Eliza Ann Gardner
Eliza Ann Gardner is regarded as the “mother” of the African Methodist Episcopal Zion (AMEZ) Missionary Society and was one of New England’s most tenacious defenders of women’s equality in religious matters.
She was born in New York City on May 28, 1831, the daughter of James and Eliza Gardner. When she was young, the family moved to the predominantly black West End section of Boston, where her father enjoyed a profitable career as a contractor for sailing vessels. His work made it possible for Gardner to enjoy a comfortable childhood, but she quickly learned that many others of her race were less fortunate, and was taught that she had an obligation to help them. Her family was active in the local African Methodist Episcopal Church, and their home served as a station for the Underground Railroad, which smuggled runaway slaves from the South to freedom.
Gardner’s interest in slavery intensified because of her education at the only public school for black children in the city, which was taught by abolitionist teachers. As a result, she became acquainted with many nationally famous abolitionist leaders. An excellent student, Gardner earned a number of scholarships. However, as few black women at the time were able to pursue higher education or professional careers, she learned the art of dressmaking to support herself once she finished school.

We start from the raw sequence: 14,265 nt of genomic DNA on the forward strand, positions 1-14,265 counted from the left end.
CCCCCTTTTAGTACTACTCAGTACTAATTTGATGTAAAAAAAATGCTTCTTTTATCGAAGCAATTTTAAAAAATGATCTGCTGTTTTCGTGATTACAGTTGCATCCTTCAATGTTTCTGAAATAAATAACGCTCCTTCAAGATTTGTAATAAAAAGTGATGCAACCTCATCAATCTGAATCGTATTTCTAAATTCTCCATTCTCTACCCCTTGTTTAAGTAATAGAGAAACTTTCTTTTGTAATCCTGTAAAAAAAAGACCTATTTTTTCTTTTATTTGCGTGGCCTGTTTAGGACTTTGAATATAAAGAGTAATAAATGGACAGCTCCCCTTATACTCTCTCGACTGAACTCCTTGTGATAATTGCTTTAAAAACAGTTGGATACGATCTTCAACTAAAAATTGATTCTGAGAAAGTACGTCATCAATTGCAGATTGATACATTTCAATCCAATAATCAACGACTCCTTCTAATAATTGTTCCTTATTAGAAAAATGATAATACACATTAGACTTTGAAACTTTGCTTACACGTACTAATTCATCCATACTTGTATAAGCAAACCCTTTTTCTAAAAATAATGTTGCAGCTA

While working at that trade, Gardner actively participated in church and political issues. In 1865, she began teaching Sunday school, a task she continued for the rest of her life. Her abilities in this area were recognized when she was named the Sunday school superintendent for the black churches in Boston in 1888.
Gardner’s most lasting contribution was the organization of the Zion Missionary Society in New England, which later became known as the Ladies Home and Foreign Mission Society. This group played a large role in the support of black missionaries to Liberia. In 1884, the male-dominated AMEZ Church questioned the appropriateness of the women’s missionary society, as it appeared to be taking a role in what they considered the male domain of religious leadership. Gardner met the arguments in favor of disbanding the group head on, saying
If you commence to talk about the superiority of men … if you persist in telling us that after the fall of man we were put under your feet and that we are intended to be subject to your will, we cannot help you in New England one bit.
Gardner’s defense helped turn the tide and win support for the renewal of the women’s mission society.
Among Gardner’s other contributions were being a founding member, in 1893, of the Woman’s Era Club of Boston, the first black women’s club in the area; serving as chaplain for the National Federation of Afro-American Women convention in 1895; and helping lay the groundwork for the formation of the National Association of Coloured Women at the end of the century.
Gardner, who never married, lived into her 90s as a matriarch of the AMEZ Church. She died in Boston on January 4, 1922.